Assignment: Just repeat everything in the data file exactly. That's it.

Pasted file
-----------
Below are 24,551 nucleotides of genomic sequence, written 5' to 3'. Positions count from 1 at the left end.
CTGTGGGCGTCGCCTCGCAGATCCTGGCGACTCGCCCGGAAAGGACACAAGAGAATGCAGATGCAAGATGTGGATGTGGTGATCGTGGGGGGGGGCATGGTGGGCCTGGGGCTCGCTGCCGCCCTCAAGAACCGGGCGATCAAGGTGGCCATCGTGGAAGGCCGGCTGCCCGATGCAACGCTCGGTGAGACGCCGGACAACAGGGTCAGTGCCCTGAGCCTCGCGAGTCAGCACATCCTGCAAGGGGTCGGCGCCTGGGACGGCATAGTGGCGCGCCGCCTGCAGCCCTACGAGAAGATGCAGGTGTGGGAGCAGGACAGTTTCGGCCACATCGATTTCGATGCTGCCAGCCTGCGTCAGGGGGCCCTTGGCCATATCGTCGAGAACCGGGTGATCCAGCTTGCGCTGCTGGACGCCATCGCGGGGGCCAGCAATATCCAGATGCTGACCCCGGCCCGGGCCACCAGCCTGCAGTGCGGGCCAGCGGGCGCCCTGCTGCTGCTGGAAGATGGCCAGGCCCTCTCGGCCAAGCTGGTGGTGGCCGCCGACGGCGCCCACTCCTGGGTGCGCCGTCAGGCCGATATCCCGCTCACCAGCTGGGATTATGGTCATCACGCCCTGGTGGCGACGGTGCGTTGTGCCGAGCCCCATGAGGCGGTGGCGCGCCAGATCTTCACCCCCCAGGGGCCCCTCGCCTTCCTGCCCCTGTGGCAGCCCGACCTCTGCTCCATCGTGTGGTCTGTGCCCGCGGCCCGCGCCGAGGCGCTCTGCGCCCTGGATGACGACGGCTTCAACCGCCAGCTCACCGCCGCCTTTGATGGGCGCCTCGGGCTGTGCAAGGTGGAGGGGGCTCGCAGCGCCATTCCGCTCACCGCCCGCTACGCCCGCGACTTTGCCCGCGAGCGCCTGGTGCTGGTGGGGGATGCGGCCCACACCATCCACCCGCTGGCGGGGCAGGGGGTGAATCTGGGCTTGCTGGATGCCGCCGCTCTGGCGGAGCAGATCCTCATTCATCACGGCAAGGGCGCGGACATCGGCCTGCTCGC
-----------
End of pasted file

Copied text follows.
Below are 24,551 nucleotides of genomic sequence, written 5' to 3'. Positions count from 1 at the left end.
CTGTGGGCGTCGCCTCGCAGATCCTGGCGACTCGCCCGGAAAGGACACAAGAGAATGCAGATGCAAGATGTGGATGTGGTGATCGTGGGGGGGGGCATGGTGGGCCTGGGGCTCGCTGCCGCCCTCAAGAACCGGGCGATCAAGGTGGCCATCGTGGAAGGCCGGCTGCCCGATGCAACGCTCGGTGAGACGCCGGACAACAGGGTCAGTGCCCTGAGCCTCGCGAGTCAGCACATCCTGCAAGGGGTCGGCGCCTGGGACGGCATAGTGGCGCGCCGCCTGCAGCCCTACGAGAAGATGCAGGTGTGGGAGCAGGACAGTTTCGGCCACATCGATTTCGATGCTGCCAGCCTGCGTCAGGGGGCCCTTGGCCATATCGTCGAGAACCGGGTGATCCAGCTTGCGCTGCTGGACGCCATCGCGGGGGCCAGCAATATCCAGATGCTGACCCCGGCCCGGGCCACCAGCCTGCAGTGCGGGCCAGCGGGCGCCCTGCTGCTGCTGGAAGATGGCCAGGCCCTCTCGGCCAAGCTGGTGGTGGCCGCCGACGGCGCCCACTCCTGGGTGCGCCGTCAGGCCGATATCCCGCTCACCAGCTGGGATTATGGTCATCACGCCCTGGTGGCGACGGTGCGTTGTGCCGAGCCCCATGAGGCGGTGGCGCGCCAGATCTTCACCCCCCAGGGGCCCCTCGCCTTCCTGCCCCTGTGGCAGCCCGACCTCTGCTCCATCGTGTGGTCTGTGCCCGCGGCCCGCGCCGAGGCGCTCTGCGCCCTGGATGACGACGGCTTCAACCGCCAGCTCACCGCCGCCTTTGATGGGCGCCTCGGGCTGTGCAAGGTGGAGGGGGCTCGCAGCGCCATTCCGCTCACCGCCCGCTACGCCCGCGACTTTGCCCGCGAGCGCCTGGTGCTGGTGGGGGATGCGGCCCACACCATCCACCCGCTGGCGGGGCAGGGGGTGAATCTGGGCTTGCTGGATGCCGCCGCTCTGGCGGAGCAGATCCTCATTCATCACGGCAAGGGCGCGGACATCGGCCTGCTCGC